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Old 07-08-2017, 00:28   #1
PhilipOneL
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Some stations reset receivers' time; but some don't

Having two MorphyRichards 27024 sets, I am frequently concerned about setting time. Both my sets lose their time & date when the mains power is removed (by being unplugged, for instance). I used to spend the half-hour of mindlessly turning the button to get the right time and date, but then I discovered some DRM stations automatically update time on my set. (We have no local FM or digital stations that do this.)

Despite the sometime strength of their signals, neither RRI nor Kuwait, reset my time. Voice of Nigeria resets it sometimes (not always, and not always correctly). And the overnight signal from the BBC on 3955 kHz also resets the time and date, always perfectly.

I keep wondering why some stations incorporate this useful service, and others do not. Is it very wasteful of bandwidth? Costly to programme?
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Old 10-08-2017, 09:34   #2
Digger
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Probably it is just a matter of doing it or not! I'm not an expert, please correct me if I'm wrong.

It is described in the ETSI ES 201 980 (part of it):

6.4.3.9 Time and date information data entity - type 8
The current time and date can be specified to allow a receiver to follow frequency schedules, etc. This data entity uses
the unique mechanism for the version flag. The data entity is coded as follows:
Modified Julian Date 17 bits.
UTC (hours and minutes) 11 bits.
and optionally:
rfu 2 bits.
Local Time Offset sense 1 bit.
Local Time Offset value 5 bits.
The following definitions apply:
Modified Julian Date: this field indicates the date in MJD format.
UTC: this field specifies the current UTC time expressed in hours (5 bits) and minutes (6 bits).
rfu: this 2-bit field is reserved for future use of the Local Time Offset sense and Local Time Offset value fields and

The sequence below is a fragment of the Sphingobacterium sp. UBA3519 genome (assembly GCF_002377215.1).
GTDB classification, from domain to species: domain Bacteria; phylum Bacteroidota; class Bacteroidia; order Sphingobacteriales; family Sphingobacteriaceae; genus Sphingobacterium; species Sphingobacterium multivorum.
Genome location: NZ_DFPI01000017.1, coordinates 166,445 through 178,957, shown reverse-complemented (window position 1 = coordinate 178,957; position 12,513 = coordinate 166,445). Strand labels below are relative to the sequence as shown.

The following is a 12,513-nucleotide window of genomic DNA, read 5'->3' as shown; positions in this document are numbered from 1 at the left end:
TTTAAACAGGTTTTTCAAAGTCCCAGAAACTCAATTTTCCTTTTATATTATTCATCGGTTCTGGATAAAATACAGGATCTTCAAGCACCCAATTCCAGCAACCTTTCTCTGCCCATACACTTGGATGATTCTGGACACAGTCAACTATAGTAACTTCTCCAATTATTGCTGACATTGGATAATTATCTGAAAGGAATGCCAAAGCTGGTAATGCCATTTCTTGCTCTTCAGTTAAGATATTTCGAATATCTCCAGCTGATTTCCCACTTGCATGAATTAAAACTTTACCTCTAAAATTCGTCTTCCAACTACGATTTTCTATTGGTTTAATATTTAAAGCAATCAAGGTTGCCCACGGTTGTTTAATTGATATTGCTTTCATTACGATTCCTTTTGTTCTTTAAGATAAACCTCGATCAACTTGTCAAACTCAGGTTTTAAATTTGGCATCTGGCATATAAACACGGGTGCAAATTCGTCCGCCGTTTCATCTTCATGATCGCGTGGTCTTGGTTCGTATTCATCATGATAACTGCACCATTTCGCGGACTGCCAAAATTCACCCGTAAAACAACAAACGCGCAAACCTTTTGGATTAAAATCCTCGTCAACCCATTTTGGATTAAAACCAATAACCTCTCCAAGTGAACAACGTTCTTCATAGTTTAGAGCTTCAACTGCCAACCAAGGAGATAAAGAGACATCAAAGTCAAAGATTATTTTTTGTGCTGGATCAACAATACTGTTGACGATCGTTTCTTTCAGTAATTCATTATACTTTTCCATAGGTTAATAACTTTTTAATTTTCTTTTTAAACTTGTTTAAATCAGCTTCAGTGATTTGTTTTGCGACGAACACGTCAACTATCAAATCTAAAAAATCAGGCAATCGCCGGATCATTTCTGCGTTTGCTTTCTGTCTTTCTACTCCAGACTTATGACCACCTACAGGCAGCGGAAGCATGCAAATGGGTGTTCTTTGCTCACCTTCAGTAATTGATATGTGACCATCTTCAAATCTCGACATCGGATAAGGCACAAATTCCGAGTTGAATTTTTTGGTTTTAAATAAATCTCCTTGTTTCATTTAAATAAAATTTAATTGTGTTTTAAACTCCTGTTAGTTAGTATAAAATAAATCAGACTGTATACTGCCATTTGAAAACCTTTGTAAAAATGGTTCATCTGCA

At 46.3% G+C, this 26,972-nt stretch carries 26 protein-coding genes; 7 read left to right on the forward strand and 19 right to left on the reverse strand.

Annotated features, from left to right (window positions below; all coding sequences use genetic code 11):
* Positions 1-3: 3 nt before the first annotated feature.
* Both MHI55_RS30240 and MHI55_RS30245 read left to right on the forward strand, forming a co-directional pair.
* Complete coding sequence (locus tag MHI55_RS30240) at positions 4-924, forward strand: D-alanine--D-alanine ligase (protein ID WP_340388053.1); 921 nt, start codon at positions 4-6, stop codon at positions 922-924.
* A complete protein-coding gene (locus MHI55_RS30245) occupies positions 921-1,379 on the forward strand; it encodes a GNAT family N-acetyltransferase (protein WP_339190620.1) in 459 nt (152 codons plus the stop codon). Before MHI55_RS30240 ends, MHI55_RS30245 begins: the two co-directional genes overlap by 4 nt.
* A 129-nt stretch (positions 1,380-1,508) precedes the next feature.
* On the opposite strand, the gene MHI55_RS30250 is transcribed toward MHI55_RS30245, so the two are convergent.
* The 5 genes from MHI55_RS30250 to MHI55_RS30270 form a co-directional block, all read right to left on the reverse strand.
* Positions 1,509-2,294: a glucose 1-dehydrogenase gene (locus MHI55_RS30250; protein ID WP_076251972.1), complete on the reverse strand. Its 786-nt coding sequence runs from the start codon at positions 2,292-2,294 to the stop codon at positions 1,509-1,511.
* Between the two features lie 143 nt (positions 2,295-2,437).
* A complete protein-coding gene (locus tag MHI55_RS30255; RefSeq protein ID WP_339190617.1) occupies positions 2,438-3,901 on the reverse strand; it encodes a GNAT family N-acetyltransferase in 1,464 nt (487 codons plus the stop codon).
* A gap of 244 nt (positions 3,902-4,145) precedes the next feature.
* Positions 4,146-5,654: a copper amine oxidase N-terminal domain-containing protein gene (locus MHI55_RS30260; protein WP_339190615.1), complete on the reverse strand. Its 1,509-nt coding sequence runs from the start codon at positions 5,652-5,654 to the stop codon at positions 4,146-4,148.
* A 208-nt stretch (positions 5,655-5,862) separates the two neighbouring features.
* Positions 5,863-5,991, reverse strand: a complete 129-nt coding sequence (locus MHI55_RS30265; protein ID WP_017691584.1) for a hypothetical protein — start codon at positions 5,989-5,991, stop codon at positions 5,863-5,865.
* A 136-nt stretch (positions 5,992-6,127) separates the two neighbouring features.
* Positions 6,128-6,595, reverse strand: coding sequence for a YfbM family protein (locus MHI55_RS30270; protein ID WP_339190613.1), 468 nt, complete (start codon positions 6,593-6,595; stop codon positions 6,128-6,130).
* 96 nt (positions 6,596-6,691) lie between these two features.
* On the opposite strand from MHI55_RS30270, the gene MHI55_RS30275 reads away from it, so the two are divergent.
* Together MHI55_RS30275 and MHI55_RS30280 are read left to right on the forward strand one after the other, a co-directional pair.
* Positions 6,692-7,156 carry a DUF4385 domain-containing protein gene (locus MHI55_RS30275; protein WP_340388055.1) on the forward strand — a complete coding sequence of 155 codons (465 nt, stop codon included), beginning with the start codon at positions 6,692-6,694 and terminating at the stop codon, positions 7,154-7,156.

shall be set to zero until defined.
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Old 11-08-2017, 09:47   #3
hcliu
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From my personal view, I won't let the receiver to adjust the time even if the DRM signal carries this information, because shortwave broadcasting are usually inter-continental and may cross one or more time zones, the time offset can be wrong if it was not carefully considered at the transmitting side. This is different from FM RDS which is almost local.

And sometimes we can receive programs that are not intentionally targeted at us, so the carried time information and time offset may not make sense but just mess up the receiver's local time settings and consequently ring the alarm clock too early or too late. :-D
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Old 11-08-2017, 11:12   #4
PhilipOneL
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Ahh, Hcliu -- I see what you mean, but you clearly do not use a MorphyRichards27024. The change from a wrong time zone is a very small matter for me, compared to resetting the date and time, one click per day, from the 2006 default it resets to when mains power is lost.

.
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Old 14-08-2017, 09:32   #5
zfyoung